With upbeat slogans such as “Get in fella!” and first person messages like “eat me!” it has transformed the way food and drink is sold, promising to create a new ‘relationship’ between product and consumer.
But so called chatty packaging – or ‘wackaging’ – may be past its sell-by date.
One of Britain’s leading food gurus is calling time on the habit of dressing up products with chummy asides and clever witticisms.
Henry Dimbleby, the founder of the Leon chain of fast-food restaurants, said it is patronising and childish, and has started to put off many shoppers.
He has even taken to writing to food firms to complain about specific examples of wackaging he finds annoying.
Mr Dimbleby, the son of the broadcaster David Dimbleby, told The Telegraph: “I hate being talked to by bottles and product packaging as if I’m their best friend!
“It’s unbelievably irritating and infantile and adds nothing to the sum of human knowledge.”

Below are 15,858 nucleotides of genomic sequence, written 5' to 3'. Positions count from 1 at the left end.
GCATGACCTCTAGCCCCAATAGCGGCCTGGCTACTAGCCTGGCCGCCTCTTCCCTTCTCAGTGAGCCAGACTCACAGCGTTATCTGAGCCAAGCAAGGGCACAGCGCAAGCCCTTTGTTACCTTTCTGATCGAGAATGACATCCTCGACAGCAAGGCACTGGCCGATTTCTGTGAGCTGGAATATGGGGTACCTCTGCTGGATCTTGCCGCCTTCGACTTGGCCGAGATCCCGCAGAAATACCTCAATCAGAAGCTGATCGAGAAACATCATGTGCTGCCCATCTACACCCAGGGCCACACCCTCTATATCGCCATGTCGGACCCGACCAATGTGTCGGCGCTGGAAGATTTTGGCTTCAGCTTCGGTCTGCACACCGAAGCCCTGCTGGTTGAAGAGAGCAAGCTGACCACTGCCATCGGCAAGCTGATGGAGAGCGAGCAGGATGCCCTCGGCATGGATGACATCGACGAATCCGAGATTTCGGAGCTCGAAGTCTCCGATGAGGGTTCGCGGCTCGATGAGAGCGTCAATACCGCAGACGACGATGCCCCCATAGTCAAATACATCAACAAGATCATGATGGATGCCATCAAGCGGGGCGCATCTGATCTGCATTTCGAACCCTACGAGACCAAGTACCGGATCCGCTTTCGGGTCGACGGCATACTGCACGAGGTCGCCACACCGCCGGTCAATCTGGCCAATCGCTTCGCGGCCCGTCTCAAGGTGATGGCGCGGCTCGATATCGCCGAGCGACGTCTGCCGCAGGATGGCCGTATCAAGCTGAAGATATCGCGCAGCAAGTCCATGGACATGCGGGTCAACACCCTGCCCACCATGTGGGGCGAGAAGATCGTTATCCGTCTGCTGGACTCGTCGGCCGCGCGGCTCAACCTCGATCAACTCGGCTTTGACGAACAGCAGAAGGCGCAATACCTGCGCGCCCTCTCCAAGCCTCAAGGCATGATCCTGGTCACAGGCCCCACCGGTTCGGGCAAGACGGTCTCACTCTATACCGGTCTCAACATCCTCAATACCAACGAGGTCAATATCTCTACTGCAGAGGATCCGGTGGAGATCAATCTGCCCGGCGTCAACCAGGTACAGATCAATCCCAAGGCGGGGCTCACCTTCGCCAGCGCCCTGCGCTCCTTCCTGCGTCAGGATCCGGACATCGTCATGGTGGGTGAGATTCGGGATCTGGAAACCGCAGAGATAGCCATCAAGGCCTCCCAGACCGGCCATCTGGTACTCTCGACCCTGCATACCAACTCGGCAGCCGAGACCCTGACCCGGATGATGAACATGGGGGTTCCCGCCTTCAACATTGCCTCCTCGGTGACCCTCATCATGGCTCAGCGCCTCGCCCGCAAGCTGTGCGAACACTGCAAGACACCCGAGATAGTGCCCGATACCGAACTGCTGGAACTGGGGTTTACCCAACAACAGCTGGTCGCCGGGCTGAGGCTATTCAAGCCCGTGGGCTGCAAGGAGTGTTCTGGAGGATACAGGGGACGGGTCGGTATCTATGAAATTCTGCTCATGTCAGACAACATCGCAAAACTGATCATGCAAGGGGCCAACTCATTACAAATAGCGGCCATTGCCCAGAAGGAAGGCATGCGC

The wakaging phenomenon began with the launch of Innocent smoothies in 1999, which transformed the way drinks bottles were designed, creating a more informal approach to giving the customer information about a product’s ingredients and benefits.
Over the following years it was taken up with alacrity by marketing agencies desperate to appeal to hip young consumers.
Salad producer, Fresh & Naked, called one of its bags of lettuce Cheeky Little Mix (geddit?), while Tyrrells accompany their crisps with jaunty suggestions, such as “perfect with a pork pie hat at a rakish angle”.
One Pret a Manger bottled drink declared: “Best when chilled (as indeed we all are)” and the Swiss chocolate company Lindt’s “Hello My Name Is” range tells shoppers “I’ll make your tummy yummy” and “Is…